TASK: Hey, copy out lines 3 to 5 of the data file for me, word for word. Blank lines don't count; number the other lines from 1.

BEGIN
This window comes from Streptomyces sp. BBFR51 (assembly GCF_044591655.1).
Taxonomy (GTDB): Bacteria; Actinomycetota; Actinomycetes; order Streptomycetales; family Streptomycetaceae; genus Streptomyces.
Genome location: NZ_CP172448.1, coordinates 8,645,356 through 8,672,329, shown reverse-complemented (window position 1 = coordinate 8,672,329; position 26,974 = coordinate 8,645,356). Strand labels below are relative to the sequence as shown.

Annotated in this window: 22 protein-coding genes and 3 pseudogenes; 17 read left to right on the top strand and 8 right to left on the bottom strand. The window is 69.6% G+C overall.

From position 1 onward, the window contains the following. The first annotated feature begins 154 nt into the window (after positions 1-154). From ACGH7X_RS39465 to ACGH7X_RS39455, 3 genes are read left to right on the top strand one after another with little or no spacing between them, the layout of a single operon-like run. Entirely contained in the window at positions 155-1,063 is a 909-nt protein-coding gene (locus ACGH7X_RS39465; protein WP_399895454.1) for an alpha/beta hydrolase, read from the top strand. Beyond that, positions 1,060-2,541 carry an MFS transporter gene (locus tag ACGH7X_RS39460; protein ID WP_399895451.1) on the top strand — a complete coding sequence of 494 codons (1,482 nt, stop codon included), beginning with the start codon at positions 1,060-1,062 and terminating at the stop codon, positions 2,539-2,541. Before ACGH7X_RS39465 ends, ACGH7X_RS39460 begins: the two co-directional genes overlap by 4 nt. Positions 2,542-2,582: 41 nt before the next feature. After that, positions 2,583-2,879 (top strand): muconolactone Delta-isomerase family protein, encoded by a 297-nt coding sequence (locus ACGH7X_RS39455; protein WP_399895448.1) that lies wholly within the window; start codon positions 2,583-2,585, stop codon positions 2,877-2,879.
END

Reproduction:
Genome location: NZ_CP172448.1, coordinates 8,645,356 through 8,672,329, shown reverse-complemented (window position 1 = coordinate 8,672,329; position 26,974 = coordinate 8,645,356). Strand labels below are relative to the sequence as shown.

Annotated in this window: 22 protein-coding genes and 3 pseudogenes; 17 read left to right on the top strand and 8 right to left on the bottom strand. The window is 69.6% G+C overall.

From position 1 onward, the window contains the following. The first annotated feature begins 154 nt into the window (after positions 1-154). From ACGH7X_RS39465 to ACGH7X_RS39455, 3 genes are read left to right on the top strand one after another with little or no spacing between them, the layout of a single operon-like run. Entirely contained in the window at positions 155-1,063 is a 909-nt protein-coding gene (locus ACGH7X_RS39465; protein WP_399895454.1) for an alpha/beta hydrolase, read from the top strand. Beyond that, positions 1,060-2,541 carry an MFS transporter gene (locus tag ACGH7X_RS39460; protein ID WP_399895451.1) on the top strand — a complete coding sequence of 494 codons (1,482 nt, stop codon included), beginning with the start codon at positions 1,060-1,062 and terminating at the stop codon, positions 2,539-2,541. Before ACGH7X_RS39465 ends, ACGH7X_RS39460 begins: the two co-directional genes overlap by 4 nt. Positions 2,542-2,582: 41 nt before the next feature. After that, positions 2,583-2,879 (top strand): muconolactone Delta-isomerase family protein, encoded by a 297-nt coding sequence (locus ACGH7X_RS39455; protein WP_399895448.1) that lies wholly within the window; start codon positions 2,583-2,585, stop codon positions 2,877-2,879.